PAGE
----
Anybody who visits here more than once a month knows that we have some growing issues with LEO's and the brutality some of them seem to be dishing out
more and more. This breeds fear and resentment on both sides. The good officers get thrown in with the bad and the citizens either get too scared to
even come into contact with officers or they go out of their way to give the officers a harder time.
Neither is helpful. But there appears to be some folks who are trying to make things safer for the good cops and the good citizens that they are
supposed to protect and serve.
--the world's favorite non-lethal weapons manufacturer--says its new surveillance device can protect both cops and citizens.
Taser Axon Wearable Security Camera. Surveillance cameras permeate modern life. Mounted in convenience stores, retail outlets, bars, clubs, ATMs
and elsewhere, silent observers record everything from the mundane to the criminal. The cameras serve a dual function as both deterrent and instant
legal record. In light of the police shooting of unarmed Michael Brown in Ferguson, Missouri, national attention has focused on wearable cameras for
police officers. For the (less lethal) weapon manufacturer Taser, there is opportunity in this civic need.
At $400/unit, the Axon Body is Taser’s main entry into the field of wearable cameras. The Axon is chest-mounted and records 640px by 480px in a
130-degree arc. American Photo, which is owned by the same company as Popular Science, recently talked to Taser’s VP of communications Steve Tuttle
about the camera. Tuttle highlighted one major difference between video recorded by the Axon and video recorded by onlookers with cell phone
The Axon is constantly filming, but it only keeps a 30-second buffer that it keeps rolling over. Once you press the record button, it saves the
previous 30-seconds of video and starts recording audio. "Normally, we rely on videos taken by citizens with their phones, but it's unclear when they
started recording," says Tuttle. "It takes time to pull that recording device out of a pocket and you lose context that can be crucial."
How many times have we seen videos here when you just wished for that extra ten seconds of video that always seems to be missing?? Most of the time,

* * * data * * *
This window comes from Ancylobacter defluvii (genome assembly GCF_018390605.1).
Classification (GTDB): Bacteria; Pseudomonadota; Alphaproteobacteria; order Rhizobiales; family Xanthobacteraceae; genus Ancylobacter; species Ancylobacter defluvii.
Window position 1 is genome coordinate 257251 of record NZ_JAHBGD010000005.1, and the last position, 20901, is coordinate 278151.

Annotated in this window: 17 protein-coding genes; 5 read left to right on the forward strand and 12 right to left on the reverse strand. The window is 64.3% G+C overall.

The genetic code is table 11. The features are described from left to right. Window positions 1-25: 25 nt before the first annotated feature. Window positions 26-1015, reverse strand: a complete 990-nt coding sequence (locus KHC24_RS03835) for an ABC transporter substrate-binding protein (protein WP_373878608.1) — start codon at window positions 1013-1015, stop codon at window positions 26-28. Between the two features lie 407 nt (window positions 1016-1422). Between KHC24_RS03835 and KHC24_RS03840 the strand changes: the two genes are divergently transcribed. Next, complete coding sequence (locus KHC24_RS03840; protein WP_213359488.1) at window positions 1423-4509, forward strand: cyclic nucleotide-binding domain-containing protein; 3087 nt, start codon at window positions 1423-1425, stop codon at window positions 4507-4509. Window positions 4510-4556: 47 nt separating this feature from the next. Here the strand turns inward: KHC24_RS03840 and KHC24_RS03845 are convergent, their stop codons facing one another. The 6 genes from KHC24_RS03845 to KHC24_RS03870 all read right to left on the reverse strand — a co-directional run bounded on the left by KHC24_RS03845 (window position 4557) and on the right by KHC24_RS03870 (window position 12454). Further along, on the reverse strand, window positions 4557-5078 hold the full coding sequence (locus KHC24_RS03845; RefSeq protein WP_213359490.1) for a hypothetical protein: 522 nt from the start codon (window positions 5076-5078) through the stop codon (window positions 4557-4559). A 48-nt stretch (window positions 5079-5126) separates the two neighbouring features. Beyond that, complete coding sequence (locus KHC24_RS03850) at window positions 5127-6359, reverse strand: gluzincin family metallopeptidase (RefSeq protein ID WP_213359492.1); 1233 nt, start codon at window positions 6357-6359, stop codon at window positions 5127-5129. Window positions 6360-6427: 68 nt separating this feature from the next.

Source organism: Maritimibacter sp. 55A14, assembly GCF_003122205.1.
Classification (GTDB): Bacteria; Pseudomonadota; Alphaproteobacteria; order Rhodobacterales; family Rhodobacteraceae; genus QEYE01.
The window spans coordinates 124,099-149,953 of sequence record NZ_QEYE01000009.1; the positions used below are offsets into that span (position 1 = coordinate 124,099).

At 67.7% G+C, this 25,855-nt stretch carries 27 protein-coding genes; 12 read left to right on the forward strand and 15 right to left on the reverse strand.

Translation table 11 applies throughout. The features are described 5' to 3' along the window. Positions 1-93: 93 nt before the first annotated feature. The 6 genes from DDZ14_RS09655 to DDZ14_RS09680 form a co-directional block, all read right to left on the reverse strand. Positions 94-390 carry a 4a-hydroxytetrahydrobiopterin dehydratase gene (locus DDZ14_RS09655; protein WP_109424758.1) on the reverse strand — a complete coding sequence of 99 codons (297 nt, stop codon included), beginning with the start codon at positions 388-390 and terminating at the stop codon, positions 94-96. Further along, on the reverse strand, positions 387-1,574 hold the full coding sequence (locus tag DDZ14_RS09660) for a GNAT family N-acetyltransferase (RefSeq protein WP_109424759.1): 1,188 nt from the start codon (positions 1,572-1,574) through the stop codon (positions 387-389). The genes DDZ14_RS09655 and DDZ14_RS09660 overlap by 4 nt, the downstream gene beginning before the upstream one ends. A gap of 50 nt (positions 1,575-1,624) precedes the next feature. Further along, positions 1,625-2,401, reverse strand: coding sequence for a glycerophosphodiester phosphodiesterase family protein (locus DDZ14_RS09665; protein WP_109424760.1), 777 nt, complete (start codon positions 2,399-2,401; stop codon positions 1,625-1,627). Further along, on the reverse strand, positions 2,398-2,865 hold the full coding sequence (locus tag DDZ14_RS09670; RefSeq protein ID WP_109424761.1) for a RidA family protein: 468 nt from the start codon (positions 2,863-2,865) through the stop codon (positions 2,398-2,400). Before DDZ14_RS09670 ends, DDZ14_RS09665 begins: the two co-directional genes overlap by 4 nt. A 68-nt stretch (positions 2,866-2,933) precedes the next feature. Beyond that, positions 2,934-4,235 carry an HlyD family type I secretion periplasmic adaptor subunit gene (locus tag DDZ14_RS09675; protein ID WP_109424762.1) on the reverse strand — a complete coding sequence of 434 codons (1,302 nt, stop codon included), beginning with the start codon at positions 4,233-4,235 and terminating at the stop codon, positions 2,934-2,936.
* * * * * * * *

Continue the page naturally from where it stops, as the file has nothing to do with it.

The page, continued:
right? This could help with that. When a person's life was lost or could possibly be saved (court cases) 10 seconds is a hell of a lot of time and
For law enforcement, recording the full incident from the perspective of the officer could protect her against contrary recordings that start
later. It could also protect citizens by deterring police from using excessive force. American Photo also talks about the experience of Rialto,
California, where after police adopted wearable cameras “police officers used force 60 percent less often and complaints about officers shrank by 88
percent,” though the profile notes that the sample size of complaints in Rialto was small.
THIS ^^^^^^ that I put in bold does not surprise me and just further proves that there is a need for these devices in every PD across the United
Every time something comes across the news about an abusive officer, there are folks that always say that they are not trained to wound or that they
have no option but to be rough. Granted the size of the sample done above, they are probably correct in some cases, but obviously there are a lot of
instances that happen that do not need to end in the use of force.
This resulted in the PD above receiving 88% FEWER complaints from the public. Again... This can only benefit both the citizens and the officers in the
end. It will protect the officers from false complaints and the citizens from excessive force, etc.
There was a time people trusted police officers and I think implementing something like this could help us get some of that back. It wasn't lost
overnight of course, so it would take time.
Naturally... There is always a downfall -
It's also not clear whether the cameras will work as intended. In March, the Albuquerque Police Department captured national headlines when an
officer’s camera recorded the fatal killing of a homeless man camped out in the foothills on the edge of the city. A Department of Justice
investigation into the Albuquerque Police Department found that “Officers failed to record some incidents even when it was the officers themselves
who initiated the contact, making their failure to switch on their cameras or recorders before beginning the encounter especially
It would be nicer if they could figure out a way for the video to turn on automatically and run until. Maybe it could be activated by the officers
voice or when the officer stepped out of his car. The honest police officers (that we don't have to worry about anyway) would never forget to turn
their video to record, but the dishonest officers would somehow conveniently forget whenever they felt they might need to. So that would have to be
solved for this to work more efficiently IMO.
Still, there can’t be implementation and training for proper use without a camera. Taser’s Axon Body, and other wearable cameras like it,
could add silent, mechanical witness to police patrols.
I agree. I think this is an absolutely exceptional idea and think it should be implemented across the board ASAP. With some changes this could be a
real game changer. People need to ask for this. We need to really start looking into ways to fix the injustices we see growing daily.
You can read more here:
edit on 8/27/2014 by Kangaruex4Ewe because: (no reason